Just Announced: Philippians Sermon Series

Summary: In man’s journey toward eternity, there are really only two roads: one which leads to eternal destruction in hell and the other which leads to eternal life in heaven.

Has anyone here ever heard of Diego Rivera? No, not Geraldo Rivera from TV... Diego Rivera. Diego Rivera was a famous mural painter from Mexico at the beginning part of the 20th century. Rivera painted a handful of very famous murals depicting Mexico’s history. In these murals he would place important historical figures from different time periods literally side by side in one big panorama.

The book of Isaiah is like one of Diego Rivera’s murals. God, speaking through the Prophet Isaiah, gives us a panoramic view of history and the future – of time as we know it. He paints in broad strokes from the perspective of eternity. You see, God lives outside of time. For him it’s as if the future has already happened. So in the book of Isaiah, he places future events side by side. He speaks of the future as if it has already happened. For example, he describes in detail the suffering and death of Jesus 700 years before his birth and he tells it AS IF IT HAD ALREADY HAPPENED!

Well, our text for this morning is comprised of the last written words of the Prophet Isaiah. In our text we have a mural – a mural which depicts man’s journey to eternity. In this mural there are only two roads on which to travel. And this morning we’re going to take a look at those two roads: the road that leads to eternal destruction in Hell and the road which leads to eternal life in Heaven. We read from Isaiah 66:18-24...

I. The road which leads to the eternal destruction of Hell.

Heaven and Hell exist. I feel I must say that, because our post-modern society isn’t quite sure. Well, that is, at least about the Hell part. This last week, I went on the internet and checked out some surveys to see what Americans believe about Heaven and Hell. Now, I can’t say whether these surveys are completely accurate, but the results are definitely interesting.

It seems that 93% of Americans believe that heaven exists, but less than 60% believe that hell exists. Less than 10% think that they are going there. Only 27% even believe that the Devil is real – So, I guess the old saying is true: “The greatest feat the Devil ever accomplished was convincing the world that he didn’t exist.” – 45% of Americans think that it really doesn’t matter what you believe as long as you believe something. 44% believe that good atheists will get to go to heaven. And I guess none of this is surprising seeing that only 41%, well under half of all Americans, believe that the Bible is totally accurate. So if I don’t like to hear what the Bible says about Hell, punishment, and sin... I’ll just believe them away.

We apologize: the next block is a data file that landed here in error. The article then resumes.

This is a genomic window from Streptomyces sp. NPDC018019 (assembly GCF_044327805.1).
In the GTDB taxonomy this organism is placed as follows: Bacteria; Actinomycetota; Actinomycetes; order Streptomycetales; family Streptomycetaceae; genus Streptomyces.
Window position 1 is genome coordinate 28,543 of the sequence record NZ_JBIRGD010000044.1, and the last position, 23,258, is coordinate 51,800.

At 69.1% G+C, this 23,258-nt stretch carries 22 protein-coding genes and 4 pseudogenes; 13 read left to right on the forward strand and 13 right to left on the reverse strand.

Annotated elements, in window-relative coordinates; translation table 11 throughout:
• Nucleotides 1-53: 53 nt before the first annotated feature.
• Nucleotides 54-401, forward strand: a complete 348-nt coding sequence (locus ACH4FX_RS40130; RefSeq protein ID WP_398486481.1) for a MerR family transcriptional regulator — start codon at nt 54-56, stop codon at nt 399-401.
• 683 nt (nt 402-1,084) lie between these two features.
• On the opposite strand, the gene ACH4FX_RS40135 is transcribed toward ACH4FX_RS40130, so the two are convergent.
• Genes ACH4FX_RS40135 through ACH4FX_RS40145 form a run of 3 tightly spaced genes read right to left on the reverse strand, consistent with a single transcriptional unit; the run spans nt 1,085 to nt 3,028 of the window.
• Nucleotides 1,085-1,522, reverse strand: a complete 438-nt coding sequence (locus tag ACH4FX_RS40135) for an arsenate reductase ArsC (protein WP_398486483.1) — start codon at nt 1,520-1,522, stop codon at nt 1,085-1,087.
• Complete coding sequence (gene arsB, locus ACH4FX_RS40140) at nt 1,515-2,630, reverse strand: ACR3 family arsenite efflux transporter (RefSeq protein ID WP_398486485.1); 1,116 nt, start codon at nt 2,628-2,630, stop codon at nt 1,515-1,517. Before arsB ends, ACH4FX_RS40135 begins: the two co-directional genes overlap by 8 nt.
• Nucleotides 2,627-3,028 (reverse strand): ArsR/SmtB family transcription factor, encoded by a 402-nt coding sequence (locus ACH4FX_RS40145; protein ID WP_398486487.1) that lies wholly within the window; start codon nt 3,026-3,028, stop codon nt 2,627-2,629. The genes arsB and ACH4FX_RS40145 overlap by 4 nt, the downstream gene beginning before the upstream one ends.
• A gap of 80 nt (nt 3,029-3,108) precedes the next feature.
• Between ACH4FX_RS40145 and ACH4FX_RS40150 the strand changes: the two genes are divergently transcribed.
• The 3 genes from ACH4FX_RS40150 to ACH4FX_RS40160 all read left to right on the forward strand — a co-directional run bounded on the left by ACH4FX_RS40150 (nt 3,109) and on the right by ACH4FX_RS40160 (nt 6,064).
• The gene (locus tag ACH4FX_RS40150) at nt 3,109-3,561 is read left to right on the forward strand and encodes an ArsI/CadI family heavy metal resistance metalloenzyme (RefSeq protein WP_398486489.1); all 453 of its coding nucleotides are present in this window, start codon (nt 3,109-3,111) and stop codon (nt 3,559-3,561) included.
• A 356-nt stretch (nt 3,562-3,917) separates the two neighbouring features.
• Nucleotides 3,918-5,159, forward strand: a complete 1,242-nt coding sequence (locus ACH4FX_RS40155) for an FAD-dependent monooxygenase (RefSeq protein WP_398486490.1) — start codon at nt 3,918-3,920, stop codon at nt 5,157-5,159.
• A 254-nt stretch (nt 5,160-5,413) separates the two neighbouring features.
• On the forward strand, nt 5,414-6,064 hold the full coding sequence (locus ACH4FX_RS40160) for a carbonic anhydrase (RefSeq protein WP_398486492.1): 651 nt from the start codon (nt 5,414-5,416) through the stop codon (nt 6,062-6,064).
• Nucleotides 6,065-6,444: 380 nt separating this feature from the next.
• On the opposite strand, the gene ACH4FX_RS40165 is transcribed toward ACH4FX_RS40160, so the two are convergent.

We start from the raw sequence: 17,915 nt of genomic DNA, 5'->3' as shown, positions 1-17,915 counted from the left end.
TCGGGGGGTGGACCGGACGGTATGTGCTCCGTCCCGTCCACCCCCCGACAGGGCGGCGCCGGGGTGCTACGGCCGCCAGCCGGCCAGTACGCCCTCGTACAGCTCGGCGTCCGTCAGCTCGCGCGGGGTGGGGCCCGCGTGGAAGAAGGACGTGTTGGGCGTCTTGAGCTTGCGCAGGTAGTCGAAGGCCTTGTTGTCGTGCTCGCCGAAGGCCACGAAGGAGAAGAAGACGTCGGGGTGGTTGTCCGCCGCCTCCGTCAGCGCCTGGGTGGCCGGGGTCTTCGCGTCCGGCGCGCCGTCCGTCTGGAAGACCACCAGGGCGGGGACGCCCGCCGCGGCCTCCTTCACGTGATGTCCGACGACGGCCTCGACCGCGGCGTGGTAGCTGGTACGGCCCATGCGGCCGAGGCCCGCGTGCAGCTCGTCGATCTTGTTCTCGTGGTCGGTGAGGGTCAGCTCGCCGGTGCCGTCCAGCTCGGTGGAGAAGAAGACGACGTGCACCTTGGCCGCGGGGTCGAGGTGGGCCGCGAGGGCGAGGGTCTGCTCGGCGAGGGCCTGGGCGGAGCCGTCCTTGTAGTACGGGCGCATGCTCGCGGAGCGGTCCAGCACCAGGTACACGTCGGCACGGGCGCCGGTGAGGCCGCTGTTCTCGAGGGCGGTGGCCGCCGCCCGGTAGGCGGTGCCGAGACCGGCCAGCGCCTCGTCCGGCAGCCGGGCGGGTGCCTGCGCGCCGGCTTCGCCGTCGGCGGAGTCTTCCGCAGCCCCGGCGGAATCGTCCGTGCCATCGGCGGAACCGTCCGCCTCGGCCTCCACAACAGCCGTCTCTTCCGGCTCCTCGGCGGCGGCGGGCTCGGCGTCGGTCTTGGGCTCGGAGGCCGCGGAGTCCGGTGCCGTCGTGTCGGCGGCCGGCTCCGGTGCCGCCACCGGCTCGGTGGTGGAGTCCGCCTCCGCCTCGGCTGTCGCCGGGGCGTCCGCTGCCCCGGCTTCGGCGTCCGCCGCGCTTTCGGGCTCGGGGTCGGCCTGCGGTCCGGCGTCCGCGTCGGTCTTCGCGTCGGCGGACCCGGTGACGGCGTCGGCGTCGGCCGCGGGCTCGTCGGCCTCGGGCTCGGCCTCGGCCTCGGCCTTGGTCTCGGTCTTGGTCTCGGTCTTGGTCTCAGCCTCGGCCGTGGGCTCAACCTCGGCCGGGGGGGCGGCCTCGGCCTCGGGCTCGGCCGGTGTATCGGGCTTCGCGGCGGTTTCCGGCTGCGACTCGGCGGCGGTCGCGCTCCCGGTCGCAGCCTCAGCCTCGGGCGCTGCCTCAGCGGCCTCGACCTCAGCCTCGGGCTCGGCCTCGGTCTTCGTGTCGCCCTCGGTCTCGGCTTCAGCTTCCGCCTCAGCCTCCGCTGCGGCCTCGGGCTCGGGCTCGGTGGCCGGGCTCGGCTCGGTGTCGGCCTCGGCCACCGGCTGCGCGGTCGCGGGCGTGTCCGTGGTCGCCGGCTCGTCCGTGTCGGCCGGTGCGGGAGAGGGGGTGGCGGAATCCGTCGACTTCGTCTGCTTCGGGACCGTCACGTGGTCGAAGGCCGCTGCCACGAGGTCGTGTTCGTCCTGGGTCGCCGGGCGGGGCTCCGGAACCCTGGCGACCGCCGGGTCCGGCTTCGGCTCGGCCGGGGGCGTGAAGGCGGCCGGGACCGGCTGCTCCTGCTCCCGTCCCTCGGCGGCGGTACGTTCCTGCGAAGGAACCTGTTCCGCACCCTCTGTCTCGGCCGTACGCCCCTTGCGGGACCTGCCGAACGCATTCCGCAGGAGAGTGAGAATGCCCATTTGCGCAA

But God’s Word is totally accurate. God’s Word does speak of Hell, of eternal death, and of the punishment of sin. In fact, Isaiah paints a very vivid picture of Hell here in our text. In verses 22 and 23 he pictures heaven like the Holy City of Jerusalem and the Temple where believers will worship God forever. In verse 24, Isaiah says that outside of the temple are the dead bodies of those who rebelled against him, and that “their worm will not die, nor will their fire be quenched, and they will be loathsome to all mankind.”

This is word picture that the Jews of Isaiah’s day would be able to see very clearly. You see, just outside of Jerusalem a short distance from the Temple is the Hinnon Valley. The New Testament uses the Hinnon Valley as an illustration for Hell and for good reason. Since Old Testament days, the Hinnon Valley was a place of wailing and groaning. It was there that pagans slaughtered and burned their own children as sacrifices to the god Moloch. For centuries it served as the dump of Jerusalem where garbage and carcasses were burned. It was a place of filth and disgust for those who lived in Jerusalem.

And Isaiah says that that is what Hell will be, an eternal fire, worms eating away at your flesh forever. A place outside of God’s Kingdom. Thrown out of his perfect presence into eternal punishment. An eternity in the filthiest, most painful and most disgusting place imaginable. As Jesus said in our Gospel for this morning, “where there will be weeping and gnashing of teeth.”

And what is the road that leads to Hell? Well, basically it’s the road that we all start out on. The road that we all travel by nature. In verse 18, God says that because of man’s actions and imaginations (literally his actions and thoughts), he would come to gather them together to see his glory. Now remember, for sinful mankind to see God’s glory is not a good thing. He is talking here of his glorious and awesome judgement.

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